Costs of a Car Accident Lawyer
The car is smashed to smithereens; you’ve missed days if not weeks of works; and your medical treatment expenses are through the roof. What are you going to do? The accident that occurred was not your fault, and yet you’re the one paying for everything. It might be time to talk to a car accident lawyer. But can you afford one?
What Kinds of Fee Arrangements Are There?
The traditional view of lawyers is that they are so expensive that most cases are not worth pursuing. While that may be the case in certain areas of the law, the fact is that many attorneys these days are turning to new and innovative billing practices like:
- Hourly rates: These tend to be the expensive types of legal arrangements where the attorney’s time is paid for on an agreed-upon hourly basis. That means that every moment the attorney spends on your case is time you pay for.
- Flat fee arrangements: These are rarer because they set a pre-determined value for the legal support being provided and usually specific parameters for increasing or going outside that amount. The good part of this type of arrangement is the concrete nature of the agreement.
- Contingency fee arrangements: These are commonly known as “you don’t pay unless you win” deals, which is not entirely accurate. But the benefit of these arrangements is that there is no up-front cost to the client and there is therefore a high incentive on the part of the attorney to vigorously pursue the case.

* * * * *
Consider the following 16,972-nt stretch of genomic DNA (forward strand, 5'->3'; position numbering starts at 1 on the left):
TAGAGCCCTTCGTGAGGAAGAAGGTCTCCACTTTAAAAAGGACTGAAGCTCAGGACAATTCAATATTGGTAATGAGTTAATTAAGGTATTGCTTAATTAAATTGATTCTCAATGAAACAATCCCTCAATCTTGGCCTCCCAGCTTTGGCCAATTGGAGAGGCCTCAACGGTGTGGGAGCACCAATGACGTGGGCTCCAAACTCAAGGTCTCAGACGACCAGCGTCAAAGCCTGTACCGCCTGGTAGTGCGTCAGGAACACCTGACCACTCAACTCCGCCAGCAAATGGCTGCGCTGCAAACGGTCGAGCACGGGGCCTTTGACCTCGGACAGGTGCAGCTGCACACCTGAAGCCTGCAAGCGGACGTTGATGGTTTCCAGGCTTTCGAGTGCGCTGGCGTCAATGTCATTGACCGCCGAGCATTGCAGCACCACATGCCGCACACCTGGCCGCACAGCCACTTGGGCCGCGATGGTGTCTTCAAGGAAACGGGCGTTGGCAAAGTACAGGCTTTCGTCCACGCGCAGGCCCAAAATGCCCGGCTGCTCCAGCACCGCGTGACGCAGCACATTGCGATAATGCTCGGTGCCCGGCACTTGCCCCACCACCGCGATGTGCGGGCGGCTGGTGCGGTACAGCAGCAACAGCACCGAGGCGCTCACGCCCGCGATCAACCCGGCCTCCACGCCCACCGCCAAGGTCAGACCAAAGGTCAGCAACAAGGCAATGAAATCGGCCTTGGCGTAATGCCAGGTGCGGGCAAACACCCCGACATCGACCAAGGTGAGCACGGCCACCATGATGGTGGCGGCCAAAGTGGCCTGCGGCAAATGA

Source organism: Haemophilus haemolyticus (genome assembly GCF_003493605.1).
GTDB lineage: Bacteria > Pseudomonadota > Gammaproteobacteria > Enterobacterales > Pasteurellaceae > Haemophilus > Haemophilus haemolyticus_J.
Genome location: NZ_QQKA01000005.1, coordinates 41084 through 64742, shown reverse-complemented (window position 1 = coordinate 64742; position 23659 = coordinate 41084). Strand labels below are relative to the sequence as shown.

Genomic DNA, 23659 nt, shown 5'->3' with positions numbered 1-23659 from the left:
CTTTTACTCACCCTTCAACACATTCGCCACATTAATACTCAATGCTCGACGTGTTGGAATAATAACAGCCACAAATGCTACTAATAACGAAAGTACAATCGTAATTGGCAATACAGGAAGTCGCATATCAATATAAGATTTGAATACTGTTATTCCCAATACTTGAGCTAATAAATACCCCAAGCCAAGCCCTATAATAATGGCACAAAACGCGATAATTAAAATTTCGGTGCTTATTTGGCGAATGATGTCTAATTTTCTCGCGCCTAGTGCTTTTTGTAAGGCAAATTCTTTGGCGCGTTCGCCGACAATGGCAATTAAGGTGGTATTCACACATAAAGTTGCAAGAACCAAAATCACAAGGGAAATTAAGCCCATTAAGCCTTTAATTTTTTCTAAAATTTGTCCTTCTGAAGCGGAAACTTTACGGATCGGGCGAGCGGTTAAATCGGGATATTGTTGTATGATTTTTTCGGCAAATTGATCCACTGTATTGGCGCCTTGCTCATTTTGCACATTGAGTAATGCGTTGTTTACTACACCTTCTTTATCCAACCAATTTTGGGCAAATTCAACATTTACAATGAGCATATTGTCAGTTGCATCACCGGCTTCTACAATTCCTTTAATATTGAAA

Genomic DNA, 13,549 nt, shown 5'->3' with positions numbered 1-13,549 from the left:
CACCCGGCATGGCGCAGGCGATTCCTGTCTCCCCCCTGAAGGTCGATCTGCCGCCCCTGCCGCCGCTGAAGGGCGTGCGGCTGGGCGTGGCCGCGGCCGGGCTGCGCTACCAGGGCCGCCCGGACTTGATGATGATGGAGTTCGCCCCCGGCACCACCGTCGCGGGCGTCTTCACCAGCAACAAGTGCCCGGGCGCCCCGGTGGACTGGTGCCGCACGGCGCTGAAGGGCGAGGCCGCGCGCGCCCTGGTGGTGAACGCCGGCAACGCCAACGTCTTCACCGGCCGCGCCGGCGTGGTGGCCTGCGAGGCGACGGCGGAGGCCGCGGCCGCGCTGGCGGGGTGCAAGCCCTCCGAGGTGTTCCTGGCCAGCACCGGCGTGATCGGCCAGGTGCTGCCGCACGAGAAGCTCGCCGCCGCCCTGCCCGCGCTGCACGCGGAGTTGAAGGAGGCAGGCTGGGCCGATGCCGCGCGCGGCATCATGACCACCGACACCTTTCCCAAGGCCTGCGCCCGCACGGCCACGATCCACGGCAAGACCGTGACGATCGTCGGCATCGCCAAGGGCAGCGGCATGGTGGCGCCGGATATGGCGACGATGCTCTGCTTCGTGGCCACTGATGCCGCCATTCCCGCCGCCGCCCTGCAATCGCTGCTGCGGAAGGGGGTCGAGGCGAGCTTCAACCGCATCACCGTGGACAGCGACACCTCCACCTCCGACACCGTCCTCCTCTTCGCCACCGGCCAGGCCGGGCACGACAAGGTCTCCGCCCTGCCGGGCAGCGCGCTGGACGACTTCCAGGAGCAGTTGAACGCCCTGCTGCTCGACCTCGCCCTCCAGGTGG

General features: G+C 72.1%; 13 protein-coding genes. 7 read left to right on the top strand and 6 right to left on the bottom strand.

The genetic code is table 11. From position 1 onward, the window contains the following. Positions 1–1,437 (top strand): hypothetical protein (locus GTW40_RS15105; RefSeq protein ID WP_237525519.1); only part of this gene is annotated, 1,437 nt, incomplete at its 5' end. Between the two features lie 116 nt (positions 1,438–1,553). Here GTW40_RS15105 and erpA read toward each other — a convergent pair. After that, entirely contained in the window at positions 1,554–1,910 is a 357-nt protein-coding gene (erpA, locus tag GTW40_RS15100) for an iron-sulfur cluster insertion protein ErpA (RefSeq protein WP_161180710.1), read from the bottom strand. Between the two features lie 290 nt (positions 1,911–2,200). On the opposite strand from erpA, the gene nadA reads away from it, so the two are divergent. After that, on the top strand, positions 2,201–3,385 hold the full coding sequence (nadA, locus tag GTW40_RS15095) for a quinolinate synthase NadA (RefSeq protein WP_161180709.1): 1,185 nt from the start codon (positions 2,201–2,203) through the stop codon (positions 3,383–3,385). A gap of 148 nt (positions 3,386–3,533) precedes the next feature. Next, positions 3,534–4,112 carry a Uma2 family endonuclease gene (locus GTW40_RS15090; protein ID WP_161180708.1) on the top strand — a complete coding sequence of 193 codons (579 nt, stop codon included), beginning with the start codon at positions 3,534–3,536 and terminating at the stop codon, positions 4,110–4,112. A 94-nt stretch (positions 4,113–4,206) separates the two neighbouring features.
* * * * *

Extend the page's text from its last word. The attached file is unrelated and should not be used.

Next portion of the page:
What Happens in a Contingency Fee Case?
Generally speaking, the client does not have to pay an up-front fee (retainer) to hire his or her attorney in a contingency fee case. Instead, the client agrees to give the attorney a percentage amount (usually between 25% and 45%) of any recovery. This amount can include additional expenses and costs that occurred in the lawsuit that are always payable by the client. Examples:
- Costs of filing the case in court and any fees for service of process;
- Costs for obtaining records and reports and for producing documentation;
- Fees for expert witnesses and court reporters; and
- Clerical costs.
There are some cases where the attorney will take a retainer up front but still work on a contingency fee basis. In any event, some attorneys will require costs to be paid up-front, others will include them in the contingency, and still others simply bill costs as they come due.
Assuming a contingency fee of 40%, that means that if a case goes to trial, and the client wins, the attorney would receive 40% of the total amount awarded to the client. But what if the case settles? Or fails? Is anything owed to the attorney then?
The short answer is that it depends on the contingency fee arrangement. If the arrangement spells out that the only way the client owes is if the case is won, then nothing is owed for the attorney’s time. However, the client is still responsible for paying monies that were fronted on his or her behalf. It also does not remove the obligation to pay any court or other expert costs.
The risks of not recovering in a legal dispute simply do not rise to the level of the potential benefit of being able to cover the medical, employment, and other costs that arise out of such an accident. Having qualified attorneys who are ready to help and mindful of your financial circumstances helps to ease you through the process. If you or a loved one was involved in a car accident, contact Car Accident Help at (405) 285-4357.
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